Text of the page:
The Phase 2 upgrade at dp motorsport was implemented by applying the F-Model-Body kits dp11F Carrera-Widebody. Its combination of one inch wider wheel housings, a slightly lowered front bumper, as well as unobstrusively designed side sills that are truly captivating. A brilliant and thoughtful feature: these side sills cover the oil pipes in order to provide a more attractive trim at the bottom edge of the sills. By the way, the Overather expert team developed the design to achieve an even more sporty and vigorous appearance for the elderly 911. The vehicle height adjustment is handled via the shifting of the torsion bars and the usage of H&R spacer discs “improve” the wheels. The existing 2-pipe rear mufflers are visually adapted to the modified rear bumper. Because of the paint job in Nardo-gray, the already extremely flat 911 almost looks like a fighter jet.

For the next winter season dp motorsport is planning on a Phase 3 for the Speedster with the intention to install a – separately adjustable in height, compression and rebound – club sport thread chassis by KW. Additionally, PU-bearings by Superpro will be mounted to reduce the play in the axle bearings. The original 218 HP (= 160 kW) 3,2 l displacement with 5-gear-G50-transmission will gain a power upgrade to ca. 260 HP by using Schrick-camshafts, a bigger throttle valve, an exhaust manifold, as well as an individual adjustment on the engine test bench. The 7×16 inch rims with Continental Sport Contact tyres in 205/55-16 on the front axle and 9×16 with 245/45-16 on the rear axle are the perfect match. This Speedster is already a feast for the eyes. One may be excited about the final result after the next winter season…


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The Kaege Retro Porsche 911: Backdating the 993

It’s amazing how much Porsche tuning has changed within the last two decades. Twenty years ago cars like the Ruf CTR2 were at the forefront of Porsche tuning. TechArt wheels and aerokits were popular. Gemballa was making flatnose kits for 993s. While aggressive, modern looking air-cooled cars remain popular, backdating is very much in vogue. The aesthetic void between cars like the Gunther Werks 400R and Singer’s creation is massive, even if the end goal is ultimately similar. These super high-dollar creations rely on a wide array of bespoke parts, fine interior materials and unique powerplants. When Roger Kaege decided to build his own backdated 911, he took a different approach.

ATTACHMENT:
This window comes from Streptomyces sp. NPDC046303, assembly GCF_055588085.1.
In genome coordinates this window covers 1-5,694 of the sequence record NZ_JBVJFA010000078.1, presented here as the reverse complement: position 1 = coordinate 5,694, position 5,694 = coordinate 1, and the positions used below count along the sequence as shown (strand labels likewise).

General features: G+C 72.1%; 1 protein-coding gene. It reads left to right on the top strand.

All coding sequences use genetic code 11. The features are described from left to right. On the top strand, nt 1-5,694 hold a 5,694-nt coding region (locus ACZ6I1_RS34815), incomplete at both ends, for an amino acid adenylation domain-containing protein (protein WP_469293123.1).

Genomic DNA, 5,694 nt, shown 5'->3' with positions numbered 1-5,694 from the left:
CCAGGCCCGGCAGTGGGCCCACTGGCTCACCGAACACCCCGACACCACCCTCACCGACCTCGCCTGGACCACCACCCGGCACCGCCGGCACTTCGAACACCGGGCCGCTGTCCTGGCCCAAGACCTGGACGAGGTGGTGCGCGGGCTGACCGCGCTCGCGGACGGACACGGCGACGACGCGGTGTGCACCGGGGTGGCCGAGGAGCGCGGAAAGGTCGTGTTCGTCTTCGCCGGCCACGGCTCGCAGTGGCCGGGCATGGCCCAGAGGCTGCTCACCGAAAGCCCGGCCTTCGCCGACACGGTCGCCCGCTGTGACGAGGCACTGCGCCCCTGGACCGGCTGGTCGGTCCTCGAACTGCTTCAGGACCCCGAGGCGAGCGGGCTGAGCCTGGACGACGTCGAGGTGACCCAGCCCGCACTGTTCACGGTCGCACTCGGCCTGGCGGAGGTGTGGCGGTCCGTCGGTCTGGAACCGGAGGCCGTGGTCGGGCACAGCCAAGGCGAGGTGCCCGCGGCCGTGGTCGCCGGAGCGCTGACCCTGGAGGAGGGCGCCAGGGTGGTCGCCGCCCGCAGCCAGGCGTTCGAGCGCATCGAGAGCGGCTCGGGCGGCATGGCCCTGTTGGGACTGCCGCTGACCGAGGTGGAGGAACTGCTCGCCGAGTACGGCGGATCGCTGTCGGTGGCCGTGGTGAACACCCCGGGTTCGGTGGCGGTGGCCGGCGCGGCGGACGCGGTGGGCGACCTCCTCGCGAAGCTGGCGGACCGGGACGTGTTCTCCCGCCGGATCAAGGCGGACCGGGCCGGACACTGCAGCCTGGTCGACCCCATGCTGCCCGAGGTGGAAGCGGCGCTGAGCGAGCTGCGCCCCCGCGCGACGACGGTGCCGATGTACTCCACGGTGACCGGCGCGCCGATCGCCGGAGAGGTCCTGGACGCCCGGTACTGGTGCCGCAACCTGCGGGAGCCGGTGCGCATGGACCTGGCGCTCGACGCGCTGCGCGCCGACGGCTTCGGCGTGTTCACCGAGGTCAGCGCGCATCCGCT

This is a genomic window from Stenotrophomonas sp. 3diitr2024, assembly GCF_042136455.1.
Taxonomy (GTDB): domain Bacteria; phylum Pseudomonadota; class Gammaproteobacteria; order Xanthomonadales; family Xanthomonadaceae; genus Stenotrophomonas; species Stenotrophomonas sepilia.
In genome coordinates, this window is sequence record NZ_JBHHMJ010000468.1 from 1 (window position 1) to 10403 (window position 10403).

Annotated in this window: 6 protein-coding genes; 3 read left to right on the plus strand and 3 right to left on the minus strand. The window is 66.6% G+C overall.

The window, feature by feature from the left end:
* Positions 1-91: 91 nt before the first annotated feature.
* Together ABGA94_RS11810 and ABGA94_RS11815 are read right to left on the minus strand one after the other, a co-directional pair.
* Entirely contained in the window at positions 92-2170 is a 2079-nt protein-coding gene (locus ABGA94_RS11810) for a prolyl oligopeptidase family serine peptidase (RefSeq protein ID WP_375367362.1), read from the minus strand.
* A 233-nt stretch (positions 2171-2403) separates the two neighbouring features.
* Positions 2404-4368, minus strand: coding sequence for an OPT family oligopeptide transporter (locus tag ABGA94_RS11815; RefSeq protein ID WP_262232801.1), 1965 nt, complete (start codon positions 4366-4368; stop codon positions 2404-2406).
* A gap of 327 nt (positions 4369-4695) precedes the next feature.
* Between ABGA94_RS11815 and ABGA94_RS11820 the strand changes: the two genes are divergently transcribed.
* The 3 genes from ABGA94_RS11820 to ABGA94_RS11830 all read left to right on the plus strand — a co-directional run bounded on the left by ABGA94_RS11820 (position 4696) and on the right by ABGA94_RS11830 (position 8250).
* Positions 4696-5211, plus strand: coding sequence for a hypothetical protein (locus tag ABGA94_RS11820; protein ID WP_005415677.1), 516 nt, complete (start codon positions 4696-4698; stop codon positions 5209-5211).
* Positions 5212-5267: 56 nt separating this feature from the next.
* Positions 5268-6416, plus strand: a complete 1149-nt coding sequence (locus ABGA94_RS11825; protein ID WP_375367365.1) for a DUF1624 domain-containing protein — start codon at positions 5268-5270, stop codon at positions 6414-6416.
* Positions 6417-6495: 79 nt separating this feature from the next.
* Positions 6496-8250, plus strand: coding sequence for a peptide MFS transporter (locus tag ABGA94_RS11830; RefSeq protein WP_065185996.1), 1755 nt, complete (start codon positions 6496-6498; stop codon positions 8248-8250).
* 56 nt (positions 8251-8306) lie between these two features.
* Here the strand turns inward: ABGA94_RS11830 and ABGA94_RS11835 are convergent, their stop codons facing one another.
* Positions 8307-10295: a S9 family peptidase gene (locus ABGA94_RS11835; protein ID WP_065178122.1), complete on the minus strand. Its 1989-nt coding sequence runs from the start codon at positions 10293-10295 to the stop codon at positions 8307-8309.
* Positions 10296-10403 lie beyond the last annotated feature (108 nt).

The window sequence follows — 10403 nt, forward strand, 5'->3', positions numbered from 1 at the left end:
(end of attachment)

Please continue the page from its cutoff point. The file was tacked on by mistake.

To Roger, many of Singer’s decisions were illogical. For instance, why did they use a 964 as a base car rather than a 993? The 964 was the final 911 to use semi-trailing arm rear suspension, which Singer’s cars retain. By basing his car on a 993 Roger is able to use the 993’s stiffer body structure and multi-link rear suspension. Wherever possible Roger used series-production Porsche components, making his car both cheaper to build and servicable by Porsche dealers.

But in appearance, Kaege Retro couldn’t be further from a 993. The bodywork has been backdated front and rear, including a custom-designed front bumper with a deep chin spoiler. The aggressively flared fenders have squared lips, further divorcing the car from the base car’s rounded look. Much of the bodywork is carbon fiber. Brushed stainless window trims replace the stock black finished items. Geyser Grey Metallic paintwork is shared with the 50th Anniversary 911 from 2014, allowing a vintage look from a modern lacquer.

While Roger relied on series-production parts wherever possible, custom touches and rare parts are still apparent throughout the car. The early-style rear decklid includes a retractable 993-style spoiler with custom carbon fiber uprights. A set of factory 993 sport seats are fitted, and are trimmed in green leather. The dash fascia is finished in body color, and vintage style VDO-gauges round out the cabin.

Roger’s company is building these cars to order, though pricing information has not been released. With Roger’s goal of improving on servicability and reducing price when compared to Singers, it’s reasonable to expect that these Porsches will remain costly compared to most 993s.